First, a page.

"There are so many areas that can be affected by the foundation in regards to any type of tools to address literacy," said Carr. "There are different factors that need attention to survive, so education often takes a backseat. Through the foundation, we can help emphasize the importance of education and reading in general. It gives you more power to take control of your life."[embeddedad0]

With this season certainly did not go as planned for the Cowboys, Carr has not let that disappointment deter him from his work. He also likes that his efforts in the community have taken the focus off the negative publicity surrounding the team's play and instead shed some light on the good NFL players do throughout the league.

"I've thought long and hard about my legacy and what I want my foundation to stand for," said Carr. "There are always opportunities to do more and make our foundations larger, but everybody has different visions about how to make a difference in their communities. There are lots of players individually who do their part. I'm happy that we get recognized for this prestigious award because it shows that there are a lot of guys in the NFL who are passionate about their communities and do a lot on a daily basis."

Cowboys head coach Jason Garrett believes Carr's work in helping others can serve as a role model to the younger guys on the team, and is well deserving of his being recognized as Dallas' candidate for the award.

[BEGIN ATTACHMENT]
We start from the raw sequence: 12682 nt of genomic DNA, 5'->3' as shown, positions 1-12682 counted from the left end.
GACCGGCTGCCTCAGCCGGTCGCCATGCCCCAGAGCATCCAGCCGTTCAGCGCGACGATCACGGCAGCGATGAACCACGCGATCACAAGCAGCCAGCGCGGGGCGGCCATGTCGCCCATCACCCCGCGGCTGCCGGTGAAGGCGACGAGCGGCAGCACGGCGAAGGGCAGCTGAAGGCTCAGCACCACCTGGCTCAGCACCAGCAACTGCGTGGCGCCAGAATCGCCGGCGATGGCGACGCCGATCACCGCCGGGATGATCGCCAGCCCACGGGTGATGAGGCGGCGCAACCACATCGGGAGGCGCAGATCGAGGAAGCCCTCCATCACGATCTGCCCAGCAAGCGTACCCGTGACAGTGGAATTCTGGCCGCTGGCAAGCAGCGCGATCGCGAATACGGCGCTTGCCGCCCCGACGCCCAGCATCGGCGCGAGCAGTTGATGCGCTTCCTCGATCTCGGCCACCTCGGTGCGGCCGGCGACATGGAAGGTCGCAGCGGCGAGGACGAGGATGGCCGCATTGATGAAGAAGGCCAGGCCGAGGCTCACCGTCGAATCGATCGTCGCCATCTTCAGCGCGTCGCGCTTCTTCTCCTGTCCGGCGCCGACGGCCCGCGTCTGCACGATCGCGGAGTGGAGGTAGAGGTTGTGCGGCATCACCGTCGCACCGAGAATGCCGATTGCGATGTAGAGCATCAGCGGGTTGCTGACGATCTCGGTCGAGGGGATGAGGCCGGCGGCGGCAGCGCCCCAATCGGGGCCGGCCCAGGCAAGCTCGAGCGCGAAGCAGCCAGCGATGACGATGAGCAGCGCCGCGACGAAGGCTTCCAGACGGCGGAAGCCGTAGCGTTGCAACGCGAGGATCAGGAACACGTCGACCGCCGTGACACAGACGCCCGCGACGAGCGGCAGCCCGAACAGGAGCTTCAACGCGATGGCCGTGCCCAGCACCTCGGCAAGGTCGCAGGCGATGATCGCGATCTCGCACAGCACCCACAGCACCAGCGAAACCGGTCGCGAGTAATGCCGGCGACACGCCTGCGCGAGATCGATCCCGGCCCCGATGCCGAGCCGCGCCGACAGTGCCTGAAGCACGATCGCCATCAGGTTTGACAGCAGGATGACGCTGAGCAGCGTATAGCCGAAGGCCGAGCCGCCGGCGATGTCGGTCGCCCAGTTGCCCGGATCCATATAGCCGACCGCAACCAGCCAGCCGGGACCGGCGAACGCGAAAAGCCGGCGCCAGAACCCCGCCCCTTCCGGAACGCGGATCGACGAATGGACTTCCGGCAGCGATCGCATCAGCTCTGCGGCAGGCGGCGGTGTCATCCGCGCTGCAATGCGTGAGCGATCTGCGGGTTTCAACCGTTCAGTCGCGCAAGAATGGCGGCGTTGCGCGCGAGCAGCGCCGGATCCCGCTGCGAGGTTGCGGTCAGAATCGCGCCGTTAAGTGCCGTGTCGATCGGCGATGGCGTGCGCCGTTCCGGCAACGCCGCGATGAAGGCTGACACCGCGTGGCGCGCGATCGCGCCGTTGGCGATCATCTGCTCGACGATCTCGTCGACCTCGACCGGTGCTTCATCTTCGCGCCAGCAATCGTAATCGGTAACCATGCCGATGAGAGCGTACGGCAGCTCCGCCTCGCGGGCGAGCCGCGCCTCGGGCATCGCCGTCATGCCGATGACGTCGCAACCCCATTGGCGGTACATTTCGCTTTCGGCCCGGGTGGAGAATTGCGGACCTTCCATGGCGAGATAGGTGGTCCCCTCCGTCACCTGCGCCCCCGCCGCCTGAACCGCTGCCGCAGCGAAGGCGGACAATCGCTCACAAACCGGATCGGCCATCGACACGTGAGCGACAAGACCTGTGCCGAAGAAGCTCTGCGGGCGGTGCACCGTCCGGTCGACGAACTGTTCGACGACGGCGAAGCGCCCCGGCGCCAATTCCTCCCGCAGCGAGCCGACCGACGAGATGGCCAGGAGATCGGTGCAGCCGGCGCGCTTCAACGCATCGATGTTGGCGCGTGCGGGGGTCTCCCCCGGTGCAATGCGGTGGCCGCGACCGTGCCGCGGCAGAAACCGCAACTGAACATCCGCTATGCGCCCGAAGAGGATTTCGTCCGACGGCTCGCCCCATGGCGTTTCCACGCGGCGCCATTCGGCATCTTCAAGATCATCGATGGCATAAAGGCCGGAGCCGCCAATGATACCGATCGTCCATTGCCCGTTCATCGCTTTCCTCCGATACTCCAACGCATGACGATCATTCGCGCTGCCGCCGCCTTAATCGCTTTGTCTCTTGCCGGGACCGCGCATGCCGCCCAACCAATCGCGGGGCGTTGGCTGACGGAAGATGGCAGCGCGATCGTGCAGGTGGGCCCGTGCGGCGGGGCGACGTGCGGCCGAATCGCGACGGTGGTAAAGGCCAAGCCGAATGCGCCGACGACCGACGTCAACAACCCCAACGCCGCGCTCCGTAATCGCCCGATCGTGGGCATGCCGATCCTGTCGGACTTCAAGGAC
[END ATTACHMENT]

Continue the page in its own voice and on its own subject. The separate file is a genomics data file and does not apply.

"I think Carr is a special guy. I think he's just an outstanding person both on and off the field. He's a great example to the rest of our players about how to go about it in a professional manner," said Garrett. "He's very involved off the field with a variety of different charities and, again, a very good example to the rest of us for how to conduct your life outside of football. I think he's a very worthy recipient of that nomination, and we certainly hope he gets it."

Carr is also very aware of how his mother felt about the efforts of her children to make a difference in the lives of others.

"She always took great pride in who her sons were off the field rather than what they accomplished on the field. She made sure our heads were in the right place, and she was always in tune with things," said Carr. "She was always more concerned about how our grades were and where our heads were at and how we treated our significant other. She knew I was a product of the environment her and my father created for me."